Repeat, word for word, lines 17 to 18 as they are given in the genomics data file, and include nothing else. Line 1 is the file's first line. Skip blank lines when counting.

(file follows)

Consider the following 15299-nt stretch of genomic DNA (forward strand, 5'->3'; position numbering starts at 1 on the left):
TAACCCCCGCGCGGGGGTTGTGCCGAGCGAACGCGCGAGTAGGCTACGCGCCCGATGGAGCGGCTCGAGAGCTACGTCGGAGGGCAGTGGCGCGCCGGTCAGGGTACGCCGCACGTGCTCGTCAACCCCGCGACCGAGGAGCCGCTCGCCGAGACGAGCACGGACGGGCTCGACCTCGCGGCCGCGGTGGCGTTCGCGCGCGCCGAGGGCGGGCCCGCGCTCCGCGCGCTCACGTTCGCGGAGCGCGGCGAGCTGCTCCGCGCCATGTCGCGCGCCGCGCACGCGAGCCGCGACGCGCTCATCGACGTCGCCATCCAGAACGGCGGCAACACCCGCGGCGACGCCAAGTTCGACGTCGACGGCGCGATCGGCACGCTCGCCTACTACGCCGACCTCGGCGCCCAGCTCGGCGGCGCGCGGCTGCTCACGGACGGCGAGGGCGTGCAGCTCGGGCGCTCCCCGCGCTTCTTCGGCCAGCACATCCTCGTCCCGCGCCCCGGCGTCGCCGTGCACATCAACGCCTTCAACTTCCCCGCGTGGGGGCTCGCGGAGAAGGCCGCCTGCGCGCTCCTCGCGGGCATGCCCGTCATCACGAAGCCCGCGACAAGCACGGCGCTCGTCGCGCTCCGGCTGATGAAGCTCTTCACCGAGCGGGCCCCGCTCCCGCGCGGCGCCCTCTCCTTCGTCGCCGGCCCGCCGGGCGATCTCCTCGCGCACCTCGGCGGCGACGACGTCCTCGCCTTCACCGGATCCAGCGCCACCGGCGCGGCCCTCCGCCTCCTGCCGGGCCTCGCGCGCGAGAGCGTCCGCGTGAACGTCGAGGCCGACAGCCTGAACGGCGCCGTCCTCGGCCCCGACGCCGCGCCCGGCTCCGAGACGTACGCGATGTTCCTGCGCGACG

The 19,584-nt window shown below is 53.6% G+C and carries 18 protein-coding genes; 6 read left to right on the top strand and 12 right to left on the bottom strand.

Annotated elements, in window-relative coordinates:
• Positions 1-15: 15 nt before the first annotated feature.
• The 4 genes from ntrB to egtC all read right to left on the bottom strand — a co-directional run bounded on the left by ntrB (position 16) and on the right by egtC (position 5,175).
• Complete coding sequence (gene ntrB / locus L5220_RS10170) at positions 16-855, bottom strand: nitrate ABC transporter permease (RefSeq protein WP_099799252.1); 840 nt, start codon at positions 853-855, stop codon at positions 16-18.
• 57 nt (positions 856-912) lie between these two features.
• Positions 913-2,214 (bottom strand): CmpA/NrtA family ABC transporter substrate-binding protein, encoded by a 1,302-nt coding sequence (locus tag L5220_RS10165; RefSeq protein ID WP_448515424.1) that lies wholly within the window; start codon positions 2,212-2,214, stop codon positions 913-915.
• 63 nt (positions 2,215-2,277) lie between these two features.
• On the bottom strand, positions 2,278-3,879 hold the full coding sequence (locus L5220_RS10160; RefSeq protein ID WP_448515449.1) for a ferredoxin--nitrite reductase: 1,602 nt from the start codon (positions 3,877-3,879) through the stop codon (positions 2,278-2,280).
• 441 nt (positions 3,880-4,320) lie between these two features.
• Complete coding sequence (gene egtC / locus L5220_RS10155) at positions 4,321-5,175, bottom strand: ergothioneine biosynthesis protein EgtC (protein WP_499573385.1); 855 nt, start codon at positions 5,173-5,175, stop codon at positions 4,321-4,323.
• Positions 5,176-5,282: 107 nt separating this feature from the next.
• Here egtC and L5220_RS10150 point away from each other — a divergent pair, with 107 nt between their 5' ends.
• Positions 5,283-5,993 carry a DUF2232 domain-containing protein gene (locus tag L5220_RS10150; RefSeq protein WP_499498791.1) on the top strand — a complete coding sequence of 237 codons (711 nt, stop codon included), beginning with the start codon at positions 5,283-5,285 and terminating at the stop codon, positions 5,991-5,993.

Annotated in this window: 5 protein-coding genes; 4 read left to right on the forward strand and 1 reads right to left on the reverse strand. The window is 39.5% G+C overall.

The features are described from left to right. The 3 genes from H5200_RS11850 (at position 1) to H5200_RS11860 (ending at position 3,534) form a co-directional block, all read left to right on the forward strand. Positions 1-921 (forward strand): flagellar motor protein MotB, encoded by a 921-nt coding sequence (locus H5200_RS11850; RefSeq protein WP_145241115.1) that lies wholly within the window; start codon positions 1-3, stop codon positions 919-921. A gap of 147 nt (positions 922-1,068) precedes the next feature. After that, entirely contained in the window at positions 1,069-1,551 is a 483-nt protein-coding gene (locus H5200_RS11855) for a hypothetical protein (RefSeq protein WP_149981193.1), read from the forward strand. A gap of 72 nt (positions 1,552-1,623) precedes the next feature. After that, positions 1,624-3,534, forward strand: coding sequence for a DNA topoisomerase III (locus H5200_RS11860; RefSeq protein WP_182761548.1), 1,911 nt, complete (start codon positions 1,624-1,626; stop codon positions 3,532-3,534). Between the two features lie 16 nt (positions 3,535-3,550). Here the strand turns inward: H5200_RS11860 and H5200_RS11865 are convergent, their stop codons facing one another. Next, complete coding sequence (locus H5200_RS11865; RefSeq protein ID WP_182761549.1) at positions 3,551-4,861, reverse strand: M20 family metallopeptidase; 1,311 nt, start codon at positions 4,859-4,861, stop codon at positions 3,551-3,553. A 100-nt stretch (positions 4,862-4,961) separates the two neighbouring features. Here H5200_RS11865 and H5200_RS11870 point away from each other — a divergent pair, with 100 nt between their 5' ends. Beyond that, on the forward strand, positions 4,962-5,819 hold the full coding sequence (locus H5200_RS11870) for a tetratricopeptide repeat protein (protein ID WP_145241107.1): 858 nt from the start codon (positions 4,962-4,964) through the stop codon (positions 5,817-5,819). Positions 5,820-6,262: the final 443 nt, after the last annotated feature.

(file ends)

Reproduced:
Annotated in this window: 5 protein-coding genes; 4 read left to right on the forward strand and 1 reads right to left on the reverse strand. The window is 39.5% G+C overall.

The features are described from left to right. The 3 genes from H5200_RS11850 (at position 1) to H5200_RS11860 (ending at position 3,534) form a co-directional block, all read left to right on the forward strand. Positions 1-921 (forward strand): flagellar motor protein MotB, encoded by a 921-nt coding sequence (locus H5200_RS11850; RefSeq protein WP_145241115.1) that lies wholly within the window; start codon positions 1-3, stop codon positions 919-921. A gap of 147 nt (positions 922-1,068) precedes the next feature. After that, entirely contained in the window at positions 1,069-1,551 is a 483-nt protein-coding gene (locus H5200_RS11855) for a hypothetical protein (RefSeq protein WP_149981193.1), read from the forward strand. A gap of 72 nt (positions 1,552-1,623) precedes the next feature. After that, positions 1,624-3,534, forward strand: coding sequence for a DNA topoisomerase III (locus H5200_RS11860; RefSeq protein WP_182761548.1), 1,911 nt, complete (start codon positions 1,624-1,626; stop codon positions 3,532-3,534). Between the two features lie 16 nt (positions 3,535-3,550). Here the strand turns inward: H5200_RS11860 and H5200_RS11865 are convergent, their stop codons facing one another. Next, complete coding sequence (locus H5200_RS11865; RefSeq protein ID WP_182761549.1) at positions 3,551-4,861, reverse strand: M20 family metallopeptidase; 1,311 nt, start codon at positions 4,859-4,861, stop codon at positions 3,551-3,553. A 100-nt stretch (positions 4,862-4,961) separates the two neighbouring features. Here H5200_RS11865 and H5200_RS11870 point away from each other — a divergent pair, with 100 nt between their 5' ends. Beyond that, on the forward strand, positions 4,962-5,819 hold the full coding sequence (locus H5200_RS11870) for a tetratricopeptide repeat protein (protein ID WP_145241107.1): 858 nt from the start codon (positions 4,962-4,964) through the stop codon (positions 5,817-5,819). Positions 5,820-6,262: the final 443 nt, after the last annotated feature.